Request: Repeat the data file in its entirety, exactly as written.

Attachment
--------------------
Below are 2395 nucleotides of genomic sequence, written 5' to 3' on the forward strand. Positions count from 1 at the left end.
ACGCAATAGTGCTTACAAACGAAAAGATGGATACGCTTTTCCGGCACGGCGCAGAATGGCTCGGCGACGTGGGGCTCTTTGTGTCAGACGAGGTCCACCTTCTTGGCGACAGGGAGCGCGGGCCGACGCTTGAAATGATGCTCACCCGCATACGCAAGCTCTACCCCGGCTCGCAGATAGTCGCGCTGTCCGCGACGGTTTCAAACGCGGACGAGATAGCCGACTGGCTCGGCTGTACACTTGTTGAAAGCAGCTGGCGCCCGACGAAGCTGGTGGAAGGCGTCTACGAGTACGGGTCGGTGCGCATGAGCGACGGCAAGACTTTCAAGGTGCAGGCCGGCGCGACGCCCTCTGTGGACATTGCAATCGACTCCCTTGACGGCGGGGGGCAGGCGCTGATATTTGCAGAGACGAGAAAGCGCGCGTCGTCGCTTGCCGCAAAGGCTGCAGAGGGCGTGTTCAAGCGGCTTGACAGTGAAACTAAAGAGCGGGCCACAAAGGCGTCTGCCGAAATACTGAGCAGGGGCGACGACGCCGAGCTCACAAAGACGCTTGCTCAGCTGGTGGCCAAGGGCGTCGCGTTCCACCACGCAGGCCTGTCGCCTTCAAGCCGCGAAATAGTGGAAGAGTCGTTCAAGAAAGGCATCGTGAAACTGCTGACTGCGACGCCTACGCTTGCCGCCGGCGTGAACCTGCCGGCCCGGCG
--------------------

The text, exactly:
Below are 2395 nucleotides of genomic sequence, written 5' to 3' on the forward strand. Positions count from 1 at the left end.
ACGCAATAGTGCTTACAAACGAAAAGATGGATACGCTTTTCCGGCACGGCGCAGAATGGCTCGGCGACGTGGGGCTCTTTGTGTCAGACGAGGTCCACCTTCTTGGCGACAGGGAGCGCGGGCCGACGCTTGAAATGATGCTCACCCGCATACGCAAGCTCTACCCCGGCTCGCAGATAGTCGCGCTGTCCGCGACGGTTTCAAACGCGGACGAGATAGCCGACTGGCTCGGCTGTACACTTGTTGAAAGCAGCTGGCGCCCGACGAAGCTGGTGGAAGGCGTCTACGAGTACGGGTCGGTGCGCATGAGCGACGGCAAGACTTTCAAGGTGCAGGCCGGCGCGACGCCCTCTGTGGACATTGCAATCGACTCCCTTGACGGCGGGGGGCAGGCGCTGATATTTGCAGAGACGAGAAAGCGCGCGTCGTCGCTTGCCGCAAAGGCTGCAGAGGGCGTGTTCAAGCGGCTTGACAGTGAAACTAAAGAGCGGGCCACAAAGGCGTCTGCCGAAATACTGAGCAGGGGCGACGACGCCGAGCTCACAAAGACGCTTGCTCAGCTGGTGGCCAAGGGCGTCGCGTTCCACCACGCAGGCCTGTCGCCTTCAAGCCGCGAAATAGTGGAAGAGTCGTTCAAGAAAGGCATCGTGAAACTGCTGACTGCGACGCCTACGCTTGCCGCCGGCGTGAACCTGCCGGCCCGGCG